The UNIDROIT Principles, created for cross-border B2B contracts, are smooth to work with. I have been using them close to 15 years on a regular basis in a multitude of contexts: (i) for civil law clients and for common law clients; (ii) for my own law firm’s client contracts when we are instructed by foreign clients or by an international organisation, or for contracts with international cooperation partners from other jurisdictions; (iii) for small and mid-size clients and for large clients listed on the German DAX stock market. For example, when offering sub-contracts for a large construction project to a variety of potential sub-contractors from different jurisdictions, the client offers them a choice between German law from its home jurisdiction and the choice of the UNIDROIT Principles. (iv) I have chosen the UNIDROIT Principles as the applicable contractual regimes, with or without adaptations. I have used them as a check-list. I have implemented individual rules, e.g. on hardship, as templates. (v) I have also used the UNIDROIT Principles as an arbitrator interpreting a clause choosing the general principles of law, or as counsel arguing before arbitration tribunals and even before German national courts (in order to demonstrate that a certain interpretation of German domestic law would best fit the international spirit of a given contract).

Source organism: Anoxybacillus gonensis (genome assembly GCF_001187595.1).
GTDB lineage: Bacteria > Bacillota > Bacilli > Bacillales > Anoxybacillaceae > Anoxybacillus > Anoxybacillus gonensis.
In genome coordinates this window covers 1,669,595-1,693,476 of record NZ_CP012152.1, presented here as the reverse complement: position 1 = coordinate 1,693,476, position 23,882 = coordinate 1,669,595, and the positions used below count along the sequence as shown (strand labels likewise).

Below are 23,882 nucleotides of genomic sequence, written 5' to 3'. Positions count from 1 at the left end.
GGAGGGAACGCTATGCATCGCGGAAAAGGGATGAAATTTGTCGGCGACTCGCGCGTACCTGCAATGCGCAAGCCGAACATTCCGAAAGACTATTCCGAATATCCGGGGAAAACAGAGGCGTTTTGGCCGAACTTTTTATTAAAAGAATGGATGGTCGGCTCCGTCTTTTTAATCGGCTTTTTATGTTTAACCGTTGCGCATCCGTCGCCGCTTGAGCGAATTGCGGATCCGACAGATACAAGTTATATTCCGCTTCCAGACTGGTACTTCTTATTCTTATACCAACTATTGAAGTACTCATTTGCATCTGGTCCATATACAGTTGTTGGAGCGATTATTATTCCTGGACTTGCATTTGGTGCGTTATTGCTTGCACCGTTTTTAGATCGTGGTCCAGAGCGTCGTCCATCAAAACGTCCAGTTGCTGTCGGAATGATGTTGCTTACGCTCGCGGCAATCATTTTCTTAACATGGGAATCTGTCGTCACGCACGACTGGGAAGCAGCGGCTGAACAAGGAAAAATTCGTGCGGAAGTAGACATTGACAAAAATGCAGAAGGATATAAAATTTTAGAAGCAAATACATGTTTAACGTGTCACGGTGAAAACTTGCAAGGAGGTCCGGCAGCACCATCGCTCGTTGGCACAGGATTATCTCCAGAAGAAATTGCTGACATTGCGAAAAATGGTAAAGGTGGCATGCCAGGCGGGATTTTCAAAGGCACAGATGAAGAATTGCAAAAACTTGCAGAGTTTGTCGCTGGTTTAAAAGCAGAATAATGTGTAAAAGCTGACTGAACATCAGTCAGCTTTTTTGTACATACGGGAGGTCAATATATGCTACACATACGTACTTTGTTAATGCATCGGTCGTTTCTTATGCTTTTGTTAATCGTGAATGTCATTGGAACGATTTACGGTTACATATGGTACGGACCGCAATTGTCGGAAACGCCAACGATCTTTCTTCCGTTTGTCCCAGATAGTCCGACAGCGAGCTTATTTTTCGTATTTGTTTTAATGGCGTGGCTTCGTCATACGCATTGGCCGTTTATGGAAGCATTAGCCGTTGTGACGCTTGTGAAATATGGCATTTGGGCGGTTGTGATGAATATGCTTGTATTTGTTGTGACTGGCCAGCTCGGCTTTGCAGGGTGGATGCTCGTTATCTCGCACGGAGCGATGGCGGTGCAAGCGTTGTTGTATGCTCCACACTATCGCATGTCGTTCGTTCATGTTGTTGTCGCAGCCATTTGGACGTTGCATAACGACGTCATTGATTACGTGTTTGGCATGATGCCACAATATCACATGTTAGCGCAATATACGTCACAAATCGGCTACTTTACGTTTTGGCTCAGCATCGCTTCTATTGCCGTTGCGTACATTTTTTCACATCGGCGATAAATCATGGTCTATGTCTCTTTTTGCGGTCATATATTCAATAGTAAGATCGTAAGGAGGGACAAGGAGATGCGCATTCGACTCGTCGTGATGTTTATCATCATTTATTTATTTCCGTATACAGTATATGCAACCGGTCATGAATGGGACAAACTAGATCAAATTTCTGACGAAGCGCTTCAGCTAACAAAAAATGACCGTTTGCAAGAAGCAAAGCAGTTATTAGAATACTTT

As with many legal topics, the devil lies in the details. For example, in case of non-performance, the UNIDROIT Principles provide a number of pragmatic options to both the obligor and the obligee (as defined in Art. 1.11) to cope with the situations, see e.g. Art. 7.1.4 for the non-performing obligor or Arts. 7.2.1-7.2.5 for the obligee.

With this background, the UNIDROIT Principles are an important instrument for all international practitioners although the Principles themselves are not part of many law school curriculums , at least not at any advanced level. An article-by-article commentary provides a useful tool in working with the UNIDROIT Principles and navigating through the myriad of options which they offer to the drafting of contracts, advising businesses and resolving disputes (once there is a dispute governed by the UNIDROIT Principles). Based on my personal work experience with the UNIDROIT Principles (as well as my experience in participating in the discussions of the Working Group of UNIDROIT for several years, as an official observer), I decided to write exactly such an article-by-article commentary (Eckart Brödermann, UNIDROIT Principles of International Commercial Contracts, an article-by-article commentary, published by Wolters Kluwer in 2018, 529 pages). For each rule, I have concentrated on its background, summarized its practical requirements, defined its limits and strived to present options to its application, as appropriate under the given circumstances. Over a period of two years, this made me realise the brilliance of the UNIDROIT Principles and the coherence of the many bridges built between different approaches to so many contractual subjects, many of them so sophisticated that there is usually no budget to spend time on them during the average cross-border contract negotiation.